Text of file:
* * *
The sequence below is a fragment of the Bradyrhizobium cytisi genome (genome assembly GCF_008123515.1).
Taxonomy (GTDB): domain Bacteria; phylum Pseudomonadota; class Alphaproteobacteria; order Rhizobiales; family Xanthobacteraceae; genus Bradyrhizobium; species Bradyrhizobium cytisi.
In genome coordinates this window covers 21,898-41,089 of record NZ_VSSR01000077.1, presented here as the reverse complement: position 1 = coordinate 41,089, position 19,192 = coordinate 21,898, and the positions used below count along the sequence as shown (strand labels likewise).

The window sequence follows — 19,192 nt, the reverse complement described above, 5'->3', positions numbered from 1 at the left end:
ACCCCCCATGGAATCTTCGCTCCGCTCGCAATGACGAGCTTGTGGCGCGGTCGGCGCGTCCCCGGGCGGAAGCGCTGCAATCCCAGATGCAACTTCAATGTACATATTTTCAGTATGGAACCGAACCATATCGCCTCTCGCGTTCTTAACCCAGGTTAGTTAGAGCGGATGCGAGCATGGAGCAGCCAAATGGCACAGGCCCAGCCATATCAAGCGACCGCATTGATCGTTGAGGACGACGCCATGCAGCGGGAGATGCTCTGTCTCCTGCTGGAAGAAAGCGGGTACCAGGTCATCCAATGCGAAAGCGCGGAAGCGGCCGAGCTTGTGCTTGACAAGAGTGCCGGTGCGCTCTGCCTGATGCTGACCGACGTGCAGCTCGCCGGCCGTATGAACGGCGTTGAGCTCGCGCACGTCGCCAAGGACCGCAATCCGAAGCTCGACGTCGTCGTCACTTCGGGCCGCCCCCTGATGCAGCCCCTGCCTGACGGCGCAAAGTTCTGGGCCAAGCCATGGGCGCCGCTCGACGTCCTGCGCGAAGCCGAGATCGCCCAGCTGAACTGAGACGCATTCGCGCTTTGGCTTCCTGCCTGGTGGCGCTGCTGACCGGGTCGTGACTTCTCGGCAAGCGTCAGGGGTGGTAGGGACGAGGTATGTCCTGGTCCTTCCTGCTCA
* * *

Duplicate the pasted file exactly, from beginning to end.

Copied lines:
The sequence below is a fragment of the Bradyrhizobium cytisi genome (genome assembly GCF_008123515.1).
Taxonomy (GTDB): domain Bacteria; phylum Pseudomonadota; class Alphaproteobacteria; order Rhizobiales; family Xanthobacteraceae; genus Bradyrhizobium; species Bradyrhizobium cytisi.
In genome coordinates this window covers 21,898-41,089 of record NZ_VSSR01000077.1, presented here as the reverse complement: position 1 = coordinate 41,089, position 19,192 = coordinate 21,898, and the positions used below count along the sequence as shown (strand labels likewise).

The window sequence follows — 19,192 nt, the reverse complement described above, 5'->3', positions numbered from 1 at the left end:
ACCCCCCATGGAATCTTCGCTCCGCTCGCAATGACGAGCTTGTGGCGCGGTCGGCGCGTCCCCGGGCGGAAGCGCTGCAATCCCAGATGCAACTTCAATGTACATATTTTCAGTATGGAACCGAACCATATCGCCTCTCGCGTTCTTAACCCAGGTTAGTTAGAGCGGATGCGAGCATGGAGCAGCCAAATGGCACAGGCCCAGCCATATCAAGCGACCGCATTGATCGTTGAGGACGACGCCATGCAGCGGGAGATGCTCTGTCTCCTGCTGGAAGAAAGCGGGTACCAGGTCATCCAATGCGAAAGCGCGGAAGCGGCCGAGCTTGTGCTTGACAAGAGTGCCGGTGCGCTCTGCCTGATGCTGACCGACGTGCAGCTCGCCGGCCGTATGAACGGCGTTGAGCTCGCGCACGTCGCCAAGGACCGCAATCCGAAGCTCGACGTCGTCGTCACTTCGGGCCGCCCCCTGATGCAGCCCCTGCCTGACGGCGCAAAGTTCTGGGCCAAGCCATGGGCGCCGCTCGACGTCCTGCGCGAAGCCGAGATCGCCCAGCTGAACTGAGACGCATTCGCGCTTTGGCTTCCTGCCTGGTGGCGCTGCTGACCGGGTCGTGACTTCTCGGCAAGCGTCAGGGGTGGTAGGGACGAGGTATGTCCTGGTCCTTCCTGCTCA